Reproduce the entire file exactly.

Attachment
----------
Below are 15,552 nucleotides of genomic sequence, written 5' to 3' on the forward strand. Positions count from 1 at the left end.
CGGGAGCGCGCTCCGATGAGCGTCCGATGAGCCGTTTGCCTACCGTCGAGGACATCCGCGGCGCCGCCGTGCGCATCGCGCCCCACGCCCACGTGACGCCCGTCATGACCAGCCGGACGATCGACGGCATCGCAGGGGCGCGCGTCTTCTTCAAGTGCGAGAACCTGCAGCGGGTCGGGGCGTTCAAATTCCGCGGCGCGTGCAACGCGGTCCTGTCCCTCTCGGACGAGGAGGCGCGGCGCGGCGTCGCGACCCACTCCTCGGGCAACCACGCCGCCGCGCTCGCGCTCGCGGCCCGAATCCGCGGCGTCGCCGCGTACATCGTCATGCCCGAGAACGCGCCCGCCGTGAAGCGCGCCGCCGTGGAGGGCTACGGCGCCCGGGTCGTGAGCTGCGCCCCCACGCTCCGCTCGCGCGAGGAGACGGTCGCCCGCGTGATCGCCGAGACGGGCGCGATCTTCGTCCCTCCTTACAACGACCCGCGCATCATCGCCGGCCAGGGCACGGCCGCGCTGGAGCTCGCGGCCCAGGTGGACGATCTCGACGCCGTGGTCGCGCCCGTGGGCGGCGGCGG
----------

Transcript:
Below are 15,552 nucleotides of genomic sequence, written 5' to 3' on the forward strand. Positions count from 1 at the left end.
CGGGAGCGCGCTCCGATGAGCGTCCGATGAGCCGTTTGCCTACCGTCGAGGACATCCGCGGCGCCGCCGTGCGCATCGCGCCCCACGCCCACGTGACGCCCGTCATGACCAGCCGGACGATCGACGGCATCGCAGGGGCGCGCGTCTTCTTCAAGTGCGAGAACCTGCAGCGGGTCGGGGCGTTCAAATTCCGCGGCGCGTGCAACGCGGTCCTGTCCCTCTCGGACGAGGAGGCGCGGCGCGGCGTCGCGACCCACTCCTCGGGCAACCACGCCGCCGCGCTCGCGCTCGCGGCCCGAATCCGCGGCGTCGCCGCGTACATCGTCATGCCCGAGAACGCGCCCGCCGTGAAGCGCGCCGCCGTGGAGGGCTACGGCGCCCGGGTCGTGAGCTGCGCCCCCACGCTCCGCTCGCGCGAGGAGACGGTCGCCCGCGTGATCGCCGAGACGGGCGCGATCTTCGTCCCTCCTTACAACGACCCGCGCATCATCGCCGGCCAGGGCACGGCCGCGCTGGAGCTCGCGGCCCAGGTGGACGATCTCGACGCCGTGGTCGCGCCCGTGGGCGGCGGCGG